Moved by his determination, the monk finally allowed him to stay and work in the kitchen. Life at that time was tough. Even cooking oil was hard to come by. One day, Fayuan used some oil to cook noodles for the temple’s residents. When the abbot, Guixing, found this out, he sent for Fayuan and reproached him saying, “The oil is the property of the temple. How can you be so extravagant without first consulting with me? I want you to pay the temple back for the oil.” 

Fayuan was poor and could not pay for the oil. Guixing told him, “If you do not have any money, you can leave your robe behind as payment. However, you must leave.”

With nowhere to go, Fayuan decided to stay under the eaves of the temple roof. He thought that he could ask for alms and save money to repay the temple. Half a month later, when the abbot found out he had permanently camped outside the temple, he again summoned him and asked him to pay the temple rent for his spot under the roof.

After many similar tests, the abbot was satisfied with his strong determination to learn and practice Buddha Dharma and eventually named him as the next abbot.

Second, find a spiritual guide.

The Buddha’s teaching covers the Four Noble Truths, Twelve Links of Dependent Origination, the Law of Cause and Effect, Karmic Rewards and Retributions, Three Dharma Seals, Six Paramitas, and so on. It is not easy to choose one to be the guide. It is like finding a needle in a haystack! Especially for beginners, they need more instructions to find the guide! There is no need to feel embarrassed to ask for a spiritual guide.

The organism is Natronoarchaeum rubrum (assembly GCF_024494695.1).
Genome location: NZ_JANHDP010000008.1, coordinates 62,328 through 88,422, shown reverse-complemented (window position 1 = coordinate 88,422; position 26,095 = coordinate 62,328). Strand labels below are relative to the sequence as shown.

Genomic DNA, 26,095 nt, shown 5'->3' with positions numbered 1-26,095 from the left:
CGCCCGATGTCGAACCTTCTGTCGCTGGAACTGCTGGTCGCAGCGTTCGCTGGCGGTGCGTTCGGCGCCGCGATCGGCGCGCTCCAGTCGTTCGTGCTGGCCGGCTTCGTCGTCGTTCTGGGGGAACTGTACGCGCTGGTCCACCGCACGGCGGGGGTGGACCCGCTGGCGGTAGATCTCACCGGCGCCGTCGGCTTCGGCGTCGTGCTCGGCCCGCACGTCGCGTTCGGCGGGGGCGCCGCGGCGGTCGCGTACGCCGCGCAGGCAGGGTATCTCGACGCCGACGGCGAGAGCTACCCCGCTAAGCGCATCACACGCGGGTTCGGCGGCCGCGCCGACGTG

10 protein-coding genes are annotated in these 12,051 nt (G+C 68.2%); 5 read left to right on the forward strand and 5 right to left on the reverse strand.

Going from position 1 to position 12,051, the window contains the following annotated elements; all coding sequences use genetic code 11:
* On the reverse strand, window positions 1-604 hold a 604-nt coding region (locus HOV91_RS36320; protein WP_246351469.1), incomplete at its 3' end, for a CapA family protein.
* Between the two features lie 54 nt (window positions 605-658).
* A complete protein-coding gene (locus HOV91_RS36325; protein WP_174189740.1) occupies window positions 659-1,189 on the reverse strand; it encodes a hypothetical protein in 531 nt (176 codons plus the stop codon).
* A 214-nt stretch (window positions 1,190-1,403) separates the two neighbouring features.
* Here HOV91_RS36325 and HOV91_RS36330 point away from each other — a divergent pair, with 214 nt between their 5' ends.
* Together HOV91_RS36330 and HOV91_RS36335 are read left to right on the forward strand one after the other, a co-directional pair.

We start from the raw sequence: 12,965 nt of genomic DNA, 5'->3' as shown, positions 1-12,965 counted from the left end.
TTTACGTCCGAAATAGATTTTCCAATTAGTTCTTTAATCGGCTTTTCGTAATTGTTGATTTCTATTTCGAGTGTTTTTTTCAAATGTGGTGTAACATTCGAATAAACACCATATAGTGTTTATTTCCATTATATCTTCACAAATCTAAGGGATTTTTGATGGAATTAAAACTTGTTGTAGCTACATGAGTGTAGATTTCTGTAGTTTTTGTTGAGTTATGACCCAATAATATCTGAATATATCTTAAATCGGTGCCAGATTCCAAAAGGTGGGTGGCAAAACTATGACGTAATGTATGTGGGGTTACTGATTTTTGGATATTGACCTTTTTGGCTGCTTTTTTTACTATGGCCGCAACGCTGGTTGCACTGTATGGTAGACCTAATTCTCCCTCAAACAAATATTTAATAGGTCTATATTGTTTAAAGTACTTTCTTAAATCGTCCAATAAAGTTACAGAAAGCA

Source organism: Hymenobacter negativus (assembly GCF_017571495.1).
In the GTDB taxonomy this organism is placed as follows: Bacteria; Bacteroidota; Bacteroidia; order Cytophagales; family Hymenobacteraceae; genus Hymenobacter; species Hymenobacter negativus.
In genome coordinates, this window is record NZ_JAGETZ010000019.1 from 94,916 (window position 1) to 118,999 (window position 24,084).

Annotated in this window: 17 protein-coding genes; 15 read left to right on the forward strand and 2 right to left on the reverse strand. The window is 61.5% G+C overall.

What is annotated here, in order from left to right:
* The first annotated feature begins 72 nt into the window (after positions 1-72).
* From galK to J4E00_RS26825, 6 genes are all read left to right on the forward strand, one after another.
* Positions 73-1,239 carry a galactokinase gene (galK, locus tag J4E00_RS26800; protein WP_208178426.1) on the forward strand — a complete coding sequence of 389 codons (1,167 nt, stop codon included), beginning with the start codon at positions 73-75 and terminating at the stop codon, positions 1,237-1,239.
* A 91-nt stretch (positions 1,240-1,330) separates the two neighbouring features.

In the Platform Sutra, when the Fifth Patriarch escorted Huineng out of Huangmei, they had to cross a river. While the Fifth Patriarch was handling the oars, Huineng said, “When I was deluded, my teacher ferried me across. Upon awakening, I ferry myself.” 

We are not yet enlightened, so we need a good spiritual friend to “ferry” us across the “river of suffering”. We may have read Buddhist sutras and listened to many Dharma lectures from various Buddhist teachers. Among them, Venerable Master Hsing Yun’s teaching excels in its conciseness and relevance to daily life practice.

Here is what Venerable Master Hsing Yun says about “changing the mind”:

We must change our greed to generosity, our anger to loving kindness and compassion, our ignorance to wisdom, and our laziness to diligence.” It is to say that changing our mind is to change the way we respond to people living in the world and things happen in the world.